Hamoukar, Great City of Old

http://www-news.uchicago.edu/releases/photos/hamoukar/hamoukar03.jpg
Archaeological Site of Tell Hamoukar | Courtesy of the University of Chicago News Office

Scholars have spent decades researching the origins of civilization. Most scholars have traced its roots to the land of Mesopotamia, which is often called “the Cradle of Civilization.” Initially, scholars believed that the oldest cluster of city-states making up the first civilization was in Southern Mesopotamia, known as Sumer; however, a new city-state found in the ruins of Northern Mesopotamia may have existed even earlier than that of Sumer. This once thriving and prosperous city may have come to an early end; it may have been the first city to have been destroyed by war. This city was Tell Hamoukar.1

Tell Hamoukar was a city located in what is known today as Syria. The city is currently believed to have existed as far back as 5000 years ago, during the Ubaid period (6500-3800 BCE). This is the same period during which Ur and Uruk of Sumer were also developing into complex societies. However, fossils and treasures found within Hamoukar do bear resemblance to those found in the other two, which suggests that Hamoukar could have pre-dated those other cities by several centuries.1

http://www-news.uchicago.edu/releases/photos/hamoukar/hamoukar09.jpg
The ruins of Hamoukar | Courtesy of the University of Chicago News Office

Most Mesopotamian cities were formed near rivers and bodies of water because of their irrigation potential for agriculture. Unlike these other cities, Hamoukar developed away from major waterways, but it possessed fertile soil. Crates and other tools not normally found within the region, such as obsidian, laid scattered around Hamoukar. This suggests that Hamoukar was a trading port, and one of the first of its kind.3

Scholars are gradually coming to see Tell Hamoukar as having been possibly one of the earliest complex societies. Many of the pots, doors, and items found around Hamoukar bare symbols to denote ownership. This was done at a time before written language had been invented.4 Each seal possessed different pictures, such as lions or kissing bears, and were stylistically different from seals found in other regions. Infant burial grounds and eye idols, as well as ovens and other tools for food preparation, were also recovered.5.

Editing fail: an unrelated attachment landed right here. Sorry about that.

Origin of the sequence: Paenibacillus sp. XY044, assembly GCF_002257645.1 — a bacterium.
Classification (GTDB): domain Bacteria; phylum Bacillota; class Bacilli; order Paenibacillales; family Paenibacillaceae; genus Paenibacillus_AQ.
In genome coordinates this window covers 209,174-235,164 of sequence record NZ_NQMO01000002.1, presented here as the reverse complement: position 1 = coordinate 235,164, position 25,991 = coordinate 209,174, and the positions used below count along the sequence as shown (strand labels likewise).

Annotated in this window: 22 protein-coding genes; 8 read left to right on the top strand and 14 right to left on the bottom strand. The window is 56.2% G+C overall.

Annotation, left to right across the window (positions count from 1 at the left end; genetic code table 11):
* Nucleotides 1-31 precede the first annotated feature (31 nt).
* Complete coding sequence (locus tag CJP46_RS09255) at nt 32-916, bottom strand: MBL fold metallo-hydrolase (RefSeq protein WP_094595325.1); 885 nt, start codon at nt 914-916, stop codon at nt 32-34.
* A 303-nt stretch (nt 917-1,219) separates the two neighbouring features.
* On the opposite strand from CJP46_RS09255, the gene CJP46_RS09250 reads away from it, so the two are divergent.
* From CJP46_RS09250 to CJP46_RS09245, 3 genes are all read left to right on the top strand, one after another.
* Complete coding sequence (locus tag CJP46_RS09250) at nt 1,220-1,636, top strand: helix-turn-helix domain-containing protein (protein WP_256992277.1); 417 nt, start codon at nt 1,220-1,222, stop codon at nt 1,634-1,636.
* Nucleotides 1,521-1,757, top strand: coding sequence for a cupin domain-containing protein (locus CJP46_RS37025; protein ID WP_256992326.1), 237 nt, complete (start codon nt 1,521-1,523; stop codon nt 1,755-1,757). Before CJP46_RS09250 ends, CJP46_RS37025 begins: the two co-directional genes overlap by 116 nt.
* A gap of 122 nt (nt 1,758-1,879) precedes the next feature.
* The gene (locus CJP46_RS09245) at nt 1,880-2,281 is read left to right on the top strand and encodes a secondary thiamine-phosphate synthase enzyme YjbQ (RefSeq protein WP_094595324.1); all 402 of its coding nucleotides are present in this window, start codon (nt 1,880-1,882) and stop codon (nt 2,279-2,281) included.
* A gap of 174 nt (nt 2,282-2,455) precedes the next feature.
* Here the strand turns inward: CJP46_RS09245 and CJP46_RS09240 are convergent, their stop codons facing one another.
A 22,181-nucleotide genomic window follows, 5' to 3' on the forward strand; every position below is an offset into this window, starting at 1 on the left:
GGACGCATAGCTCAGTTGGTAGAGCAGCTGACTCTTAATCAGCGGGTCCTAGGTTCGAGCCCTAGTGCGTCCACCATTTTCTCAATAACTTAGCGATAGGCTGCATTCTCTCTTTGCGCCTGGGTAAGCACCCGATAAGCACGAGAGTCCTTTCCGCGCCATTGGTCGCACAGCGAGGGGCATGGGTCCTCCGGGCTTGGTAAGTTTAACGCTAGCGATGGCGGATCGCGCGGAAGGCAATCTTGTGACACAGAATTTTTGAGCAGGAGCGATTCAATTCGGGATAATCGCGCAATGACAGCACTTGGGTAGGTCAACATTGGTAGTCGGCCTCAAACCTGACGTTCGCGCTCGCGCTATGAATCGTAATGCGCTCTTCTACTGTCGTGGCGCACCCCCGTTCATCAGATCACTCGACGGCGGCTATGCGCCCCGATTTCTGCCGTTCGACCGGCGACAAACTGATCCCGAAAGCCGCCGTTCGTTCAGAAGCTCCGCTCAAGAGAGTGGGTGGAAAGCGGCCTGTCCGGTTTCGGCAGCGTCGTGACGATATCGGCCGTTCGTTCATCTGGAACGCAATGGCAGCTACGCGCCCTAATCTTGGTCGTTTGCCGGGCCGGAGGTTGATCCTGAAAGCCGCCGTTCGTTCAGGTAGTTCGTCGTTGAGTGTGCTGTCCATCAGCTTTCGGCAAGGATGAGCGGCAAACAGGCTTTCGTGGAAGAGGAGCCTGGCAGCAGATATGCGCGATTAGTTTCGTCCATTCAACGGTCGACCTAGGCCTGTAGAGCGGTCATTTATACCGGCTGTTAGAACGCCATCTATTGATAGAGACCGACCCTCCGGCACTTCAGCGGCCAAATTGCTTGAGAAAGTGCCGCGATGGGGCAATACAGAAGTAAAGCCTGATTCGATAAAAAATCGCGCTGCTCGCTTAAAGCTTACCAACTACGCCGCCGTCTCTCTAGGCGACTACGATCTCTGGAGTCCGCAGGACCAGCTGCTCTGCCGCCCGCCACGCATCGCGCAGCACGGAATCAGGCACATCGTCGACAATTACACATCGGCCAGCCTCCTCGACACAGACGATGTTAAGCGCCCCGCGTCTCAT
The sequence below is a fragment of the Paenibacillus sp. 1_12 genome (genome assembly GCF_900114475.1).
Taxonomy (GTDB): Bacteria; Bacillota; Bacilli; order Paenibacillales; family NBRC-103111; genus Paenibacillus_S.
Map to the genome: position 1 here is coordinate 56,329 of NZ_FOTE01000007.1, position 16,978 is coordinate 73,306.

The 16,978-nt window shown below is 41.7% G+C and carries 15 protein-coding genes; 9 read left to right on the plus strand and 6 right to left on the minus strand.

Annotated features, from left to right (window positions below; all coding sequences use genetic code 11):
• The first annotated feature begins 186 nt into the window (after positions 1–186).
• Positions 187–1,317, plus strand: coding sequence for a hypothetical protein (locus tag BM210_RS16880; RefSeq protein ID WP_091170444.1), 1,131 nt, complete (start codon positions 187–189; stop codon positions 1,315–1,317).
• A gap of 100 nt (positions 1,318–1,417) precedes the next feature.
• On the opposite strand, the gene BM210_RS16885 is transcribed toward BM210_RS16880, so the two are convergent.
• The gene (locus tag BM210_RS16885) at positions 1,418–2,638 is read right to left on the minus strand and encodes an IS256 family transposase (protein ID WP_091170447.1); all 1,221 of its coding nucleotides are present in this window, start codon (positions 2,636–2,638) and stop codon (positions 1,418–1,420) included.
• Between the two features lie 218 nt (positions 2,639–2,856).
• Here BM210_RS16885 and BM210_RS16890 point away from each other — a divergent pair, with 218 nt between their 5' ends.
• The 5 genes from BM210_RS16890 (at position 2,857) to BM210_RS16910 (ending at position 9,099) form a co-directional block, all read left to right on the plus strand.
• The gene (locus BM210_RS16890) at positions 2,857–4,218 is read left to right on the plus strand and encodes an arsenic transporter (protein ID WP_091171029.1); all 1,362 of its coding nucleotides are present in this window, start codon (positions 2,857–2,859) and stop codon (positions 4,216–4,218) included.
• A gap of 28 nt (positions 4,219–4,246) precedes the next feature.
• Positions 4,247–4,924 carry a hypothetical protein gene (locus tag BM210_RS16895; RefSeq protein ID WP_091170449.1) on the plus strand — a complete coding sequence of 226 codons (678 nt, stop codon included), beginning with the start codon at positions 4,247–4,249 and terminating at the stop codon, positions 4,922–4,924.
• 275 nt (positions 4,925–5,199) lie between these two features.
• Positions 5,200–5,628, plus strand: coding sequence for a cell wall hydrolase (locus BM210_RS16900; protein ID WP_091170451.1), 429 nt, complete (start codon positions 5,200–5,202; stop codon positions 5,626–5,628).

Tell Hamoukar’s prosperity was not meant to last, however, as it soon found itself under the threat of invasion. Littered around the ruins of the once mighty city lie over 1,200 clay bullets and 120 clay balls. Scholars hypothesize that these oval shaped bullets may have been launched from slings and hurtled towards some foe with deadly accuracy. Many of these bullets were flat, which suggests that the clay had not fully hardened before being slung. It is possible that there had been an attack on Hamoukar, and that it proved to be a greater battle than the invaders had originally anticipated. The defenders may have used all of their ammunition and were forced to create new rounds during the battle.6

Nonetheless, scholars believe that the siege of Tell Hamoukar was probably a success. Citizens fled as the once proud city soon burned to the ground.7 While the invaders have not been identified, many of the weapons match Uruk designs, and it is believed that they are the ones who overtook the city, though their exact reason remains a mystery. The dating of the weapons suggests that this was one of the earliest recorded battles in history.8

 

  1. Lewis Lord, Richard J. Newman, and Marianne Lavelle, “Chaos over the Capital,” U.S. News & World Report, June 5, 2000, 18.
  2. Lewis Lord, Richard J. Newman, and Marianne Lavelle, “Chaos over the Capital,” U.S. News & World Report, June 5, 2000, 18.
  3. Andrew Lawler, “North versus South, Mesopotamian Style,” Science, 312, no. 5779 (June 2006): 1461.
  4. Andrew Lawler, “North versus South, Mesopotamian Style,” Science, 312, no. 5779 (June 2006): 1461.
  5. McGuire Gibson and Mohammad Maktash, Antiquity 74 Issue 285 (Sept, 2000): 477
  6. Zach Zorich, “Relics of the Very First War,” Discover 27, no. 3 (March 2006): 12.
  7. Andrew Lawler, “North versus South, Mesopotamian Style,” Science, 312, no. 5779 (June 2006): 1461.
  8. Zach Zorich, “Relics of the Very First War,” Discover 27, no. 3 (March 2006): 12.
Hamoukar, Great City of Old